Angie Thomas

is most commonly associated in the public imagination with young black males. Indeed, the book’s title is taken from Tupac Shakur’s maxim ‘Thug Life’ – tattooed on his torso and said by him to stand for ‘The Hate U Give Little Infants Fucks Everybody’.

The critical reading offered by Starr’s father highlights themes present in both the Harry Potter series and The Hate U Give; loyalty, belonging, , and overcoming fear. Thomas demonstrates that whilst these two stories have settings that differ in terms of race, class and nationality, ‘universal themes’ are found in both books. Given that she is writing for a YA audience, including both black and white readers, this passage acts as a way of communicating to a white audience how to translate a text and identify universal themes. Thomas as a black writer centering black characters cannot afford to alienate white readers, not just because of book sales, but because her novel is born out of a determination to humanise black men shot dead by the police. Whilst Starr is the novel’s focaliser, Starr’s father’s theory viewed in the opposite direction gives readers more familiar with Harry Potter than life in poor black neighborhoods a point of access. Thomas writes of the continued significance of racialised difference and at the same time acknowledges commonalities and the possibility of understanding across difference.

Like Thomas, Wheatle anchors his realism with canonical British fantasy

Thomas’s use of Rowling’s books indicates the global reach of the conventions of British fantasy.

It is unusual, however, for BAME-

authored or centered books to have that global reach. Guardian children’s fiction prize-winner Alex Wheatle’s books, for example, are not currently published in the United States, one of the largest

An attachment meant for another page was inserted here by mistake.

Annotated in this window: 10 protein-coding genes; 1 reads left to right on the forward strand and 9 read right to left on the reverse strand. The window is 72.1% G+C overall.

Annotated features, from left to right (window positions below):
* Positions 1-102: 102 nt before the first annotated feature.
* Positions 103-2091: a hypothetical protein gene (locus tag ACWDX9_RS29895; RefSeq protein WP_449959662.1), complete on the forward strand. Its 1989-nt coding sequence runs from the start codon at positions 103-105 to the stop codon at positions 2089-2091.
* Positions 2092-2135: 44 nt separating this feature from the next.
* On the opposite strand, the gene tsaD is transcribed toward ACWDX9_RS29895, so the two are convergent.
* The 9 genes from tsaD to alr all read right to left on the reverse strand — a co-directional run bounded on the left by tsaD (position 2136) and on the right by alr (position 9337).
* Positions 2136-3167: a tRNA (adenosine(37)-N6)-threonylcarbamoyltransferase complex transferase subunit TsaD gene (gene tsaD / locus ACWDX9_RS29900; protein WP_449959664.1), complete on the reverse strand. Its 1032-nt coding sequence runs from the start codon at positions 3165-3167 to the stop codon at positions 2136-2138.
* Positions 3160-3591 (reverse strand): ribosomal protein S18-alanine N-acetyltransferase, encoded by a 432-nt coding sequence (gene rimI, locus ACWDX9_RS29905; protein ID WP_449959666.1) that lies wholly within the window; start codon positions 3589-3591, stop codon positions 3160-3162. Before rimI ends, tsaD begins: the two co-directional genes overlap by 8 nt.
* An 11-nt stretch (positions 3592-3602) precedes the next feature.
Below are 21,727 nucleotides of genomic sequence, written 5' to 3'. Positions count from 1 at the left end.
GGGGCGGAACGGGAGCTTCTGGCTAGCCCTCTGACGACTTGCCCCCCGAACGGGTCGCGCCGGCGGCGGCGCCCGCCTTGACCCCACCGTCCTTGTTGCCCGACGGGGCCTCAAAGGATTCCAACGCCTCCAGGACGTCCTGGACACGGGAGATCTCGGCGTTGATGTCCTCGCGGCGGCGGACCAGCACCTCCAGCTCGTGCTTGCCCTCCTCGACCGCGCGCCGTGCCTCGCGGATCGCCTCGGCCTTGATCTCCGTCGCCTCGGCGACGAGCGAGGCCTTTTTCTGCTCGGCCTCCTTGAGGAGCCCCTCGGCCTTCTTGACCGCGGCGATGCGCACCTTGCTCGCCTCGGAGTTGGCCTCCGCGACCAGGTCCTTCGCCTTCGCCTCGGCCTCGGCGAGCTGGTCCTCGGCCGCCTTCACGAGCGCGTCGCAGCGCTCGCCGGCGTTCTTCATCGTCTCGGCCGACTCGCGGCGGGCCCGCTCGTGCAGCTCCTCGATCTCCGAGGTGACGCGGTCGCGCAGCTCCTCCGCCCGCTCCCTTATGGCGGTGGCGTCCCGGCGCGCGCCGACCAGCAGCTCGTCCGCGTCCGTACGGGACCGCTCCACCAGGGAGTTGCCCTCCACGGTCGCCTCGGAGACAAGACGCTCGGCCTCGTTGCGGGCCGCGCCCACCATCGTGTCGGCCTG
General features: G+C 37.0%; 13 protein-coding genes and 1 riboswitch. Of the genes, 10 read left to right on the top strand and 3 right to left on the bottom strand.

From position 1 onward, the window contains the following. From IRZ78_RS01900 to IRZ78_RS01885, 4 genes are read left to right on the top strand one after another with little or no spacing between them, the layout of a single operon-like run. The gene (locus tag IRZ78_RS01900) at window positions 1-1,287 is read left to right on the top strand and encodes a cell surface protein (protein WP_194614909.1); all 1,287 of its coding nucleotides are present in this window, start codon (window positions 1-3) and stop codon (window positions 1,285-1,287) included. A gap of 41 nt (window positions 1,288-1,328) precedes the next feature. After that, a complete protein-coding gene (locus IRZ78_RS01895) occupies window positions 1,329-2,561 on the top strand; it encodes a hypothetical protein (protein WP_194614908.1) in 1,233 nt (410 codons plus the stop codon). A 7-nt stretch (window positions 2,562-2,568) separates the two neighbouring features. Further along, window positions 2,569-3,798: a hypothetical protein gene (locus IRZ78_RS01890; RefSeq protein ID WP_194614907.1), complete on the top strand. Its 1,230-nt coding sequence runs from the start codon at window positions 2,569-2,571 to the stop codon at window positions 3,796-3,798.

Darren Chetty is completing a PhD at UCL Institute of Education and teaching on the BA Education Studies course, and has nearly 20 years of experience in primary education.

YA markets in the world. The US media market, like its British counterpart, tends to favour the ‘ordinary’ vision of nostalgia England; reading British children’s and YA books published in the US would convince any American reader that a non-white person in Britain was a mistake, an anomaly, or a force of evil. But Wheatle, like Thomas, writes realistic fiction about the effect of gangs, poverty and institutional indifference (if not hostility) on the lives of British young people. And like Thomas, Wheatle anchors his realism with canonical British fantasy. In Crongton Knights, the main character McKay keeps ‘my Lord of the Rings DVDs sitting next to my King Arthur and the Round Table stories’ (77). Crongton Knights even begins with a map, similar to classic fantasy novels,


Tolkien’s, that include maps to give a sense of reality and history to their created world. Wheatle’s map, complete with castles, and his characters’ connection to a British past of quests, kings and conquering evil forces, links readers familiar with fantasy to his stories, while at the same time connecting readers familiar with contemporary urban life to canonical British fantasy. In so doing, he expands the definition of who belongs in British children’s literature. This is critical for BAME readers, because the ‘bit of earth’ that is England belongs to all its readers.

Karen Sands-O’Connor is professor of English at SUNY Buffalo State in New York. She has, as Leverhulme Visiting Professor at Newcastle University, worked with Seven Stories, the National Centre for the Children’s Book, and has recently published Children’s Publishing and Black Britain 1965-2015 (Palgrave Macmillan 2017).

Books for Keeps No.228 January 2018 15

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